Just in case you don’t have time to follow markets and the latest technology trends you may not have noticed the alarming stock prices of certain technology giants like Apple, which trades around $331 a share according to NASDAQ, Netflix which trades around $180 a share and Google which sells for around $600 a share.
In comparison, important companies like Lockheed Martin currently sell for $70 a share, Krogers $21 a share, and Exxon Mobile for around $74 a share. So either there is a supply shortage on overpriced technology timewasters, or someone is mucking up the price of certain stocks to create a bubble to cash in on.
You may have also missed that Goldman Sachs, supposed “market makers” who brought us investments that they knew were “crap” and then bet on the other side of those same “crappy investments” as they sold them to “uninformed” investors.
Those same folks, according to Bloomberg Business week Magazine, have just valued Facebook at $50 billion dollars, just in time for Goldman Sachs to offer investors another golden investment opportunity that will surely swell in price as ordinary investors wait to get a piece on the secondary markets.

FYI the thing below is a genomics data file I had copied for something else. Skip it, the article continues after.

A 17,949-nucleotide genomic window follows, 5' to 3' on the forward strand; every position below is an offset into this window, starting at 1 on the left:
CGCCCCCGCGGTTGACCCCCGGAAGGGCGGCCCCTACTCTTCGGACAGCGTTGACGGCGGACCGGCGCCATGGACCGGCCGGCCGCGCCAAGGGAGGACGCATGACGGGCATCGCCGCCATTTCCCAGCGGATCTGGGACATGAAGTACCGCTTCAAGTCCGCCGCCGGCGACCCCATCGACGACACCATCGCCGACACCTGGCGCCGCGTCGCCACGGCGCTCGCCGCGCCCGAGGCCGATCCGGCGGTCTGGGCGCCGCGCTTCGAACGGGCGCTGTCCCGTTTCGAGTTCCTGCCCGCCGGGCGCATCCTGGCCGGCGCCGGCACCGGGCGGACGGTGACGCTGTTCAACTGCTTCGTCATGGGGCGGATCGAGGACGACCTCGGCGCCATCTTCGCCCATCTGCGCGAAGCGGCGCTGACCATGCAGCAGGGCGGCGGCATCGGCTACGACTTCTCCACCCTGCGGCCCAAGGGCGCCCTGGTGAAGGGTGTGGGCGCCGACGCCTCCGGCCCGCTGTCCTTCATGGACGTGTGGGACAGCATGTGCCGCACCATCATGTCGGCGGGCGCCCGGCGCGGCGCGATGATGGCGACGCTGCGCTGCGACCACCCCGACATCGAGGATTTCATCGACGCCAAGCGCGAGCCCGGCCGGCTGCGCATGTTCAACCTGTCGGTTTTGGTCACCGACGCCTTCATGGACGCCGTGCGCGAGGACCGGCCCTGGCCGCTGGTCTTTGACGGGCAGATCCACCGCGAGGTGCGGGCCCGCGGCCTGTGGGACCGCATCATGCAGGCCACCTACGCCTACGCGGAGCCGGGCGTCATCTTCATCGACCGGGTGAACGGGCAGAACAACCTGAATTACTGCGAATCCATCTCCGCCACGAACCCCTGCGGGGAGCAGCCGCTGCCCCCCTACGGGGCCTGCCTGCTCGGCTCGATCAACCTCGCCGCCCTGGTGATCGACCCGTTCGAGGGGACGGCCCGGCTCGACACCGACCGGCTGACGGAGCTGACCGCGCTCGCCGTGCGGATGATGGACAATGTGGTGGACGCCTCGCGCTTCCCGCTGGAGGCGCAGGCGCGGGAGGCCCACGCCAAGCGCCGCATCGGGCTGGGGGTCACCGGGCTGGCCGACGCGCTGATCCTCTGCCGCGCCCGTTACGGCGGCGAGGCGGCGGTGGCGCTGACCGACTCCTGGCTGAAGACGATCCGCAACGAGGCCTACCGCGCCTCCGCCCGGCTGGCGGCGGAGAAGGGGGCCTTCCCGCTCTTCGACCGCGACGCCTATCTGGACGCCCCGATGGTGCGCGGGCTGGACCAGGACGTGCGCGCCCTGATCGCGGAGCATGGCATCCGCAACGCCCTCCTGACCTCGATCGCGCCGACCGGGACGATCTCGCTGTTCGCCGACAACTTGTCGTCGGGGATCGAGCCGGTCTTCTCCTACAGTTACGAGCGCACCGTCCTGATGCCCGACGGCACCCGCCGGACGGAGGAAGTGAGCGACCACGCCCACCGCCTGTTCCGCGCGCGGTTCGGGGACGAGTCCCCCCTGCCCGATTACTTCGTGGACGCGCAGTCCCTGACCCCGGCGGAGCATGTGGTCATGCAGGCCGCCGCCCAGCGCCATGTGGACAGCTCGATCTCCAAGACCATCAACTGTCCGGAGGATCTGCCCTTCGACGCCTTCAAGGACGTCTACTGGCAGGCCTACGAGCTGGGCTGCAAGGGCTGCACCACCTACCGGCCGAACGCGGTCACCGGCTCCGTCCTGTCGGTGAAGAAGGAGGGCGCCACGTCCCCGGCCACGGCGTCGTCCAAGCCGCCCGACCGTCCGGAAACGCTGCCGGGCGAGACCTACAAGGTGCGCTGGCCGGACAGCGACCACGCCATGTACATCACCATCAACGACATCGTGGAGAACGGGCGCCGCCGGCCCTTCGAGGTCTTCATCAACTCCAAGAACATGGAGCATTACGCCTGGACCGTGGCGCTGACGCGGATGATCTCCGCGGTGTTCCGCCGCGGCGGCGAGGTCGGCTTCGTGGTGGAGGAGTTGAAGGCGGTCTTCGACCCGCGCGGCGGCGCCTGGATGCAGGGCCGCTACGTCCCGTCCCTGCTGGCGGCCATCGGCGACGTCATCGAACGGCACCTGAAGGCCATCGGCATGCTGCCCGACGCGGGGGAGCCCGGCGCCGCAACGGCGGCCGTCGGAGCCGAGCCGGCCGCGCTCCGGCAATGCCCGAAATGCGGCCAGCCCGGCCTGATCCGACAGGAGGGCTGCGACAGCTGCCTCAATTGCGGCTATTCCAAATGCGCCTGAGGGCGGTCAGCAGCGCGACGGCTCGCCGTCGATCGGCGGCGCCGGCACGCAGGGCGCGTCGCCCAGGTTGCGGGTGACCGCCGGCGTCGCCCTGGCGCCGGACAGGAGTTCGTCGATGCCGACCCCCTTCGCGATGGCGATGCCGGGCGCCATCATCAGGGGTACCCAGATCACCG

Unfortunately, any company that is based on a free service, which Facebook is, the market value is tentative, to say the least, especially since they make their profits off selling their user’s private browsing habits to advertisers.
But, this is the new age of speculative markets, where supply and demand or what you produce if you produce anything at all, doesn’t really matter. What does matter is that if “market makers,” who collude with government regulators to allow sophisticated scams to be perpetrated on in-the-dark public investors, want to make billions on the back of a company?
Then that company will most likely be overvalued short term to reel in investors in order to drive up the price of the stock as it becomes available to the public, and then the same “market maker” who has an implicit incentive to see the price rise will sell their shares just in time to watch the bubble burst in our economy’s face.
Sound familiar? It should, Goldman Sachs and other unethical “market makers” destroyed our housing economy and almost sent the real economy sliding off a ditch. If it weren’t for our tax dollars, companies like Goldman Sachs wouldn’t even exist, something I definitely did not sign up for when I paid my taxes.
I think it is definitely time to keep a very skeptical eye on any technology stocks over the next 2-5 years, especially if shady-no-good “market makers” are pulling strings behind closed doors.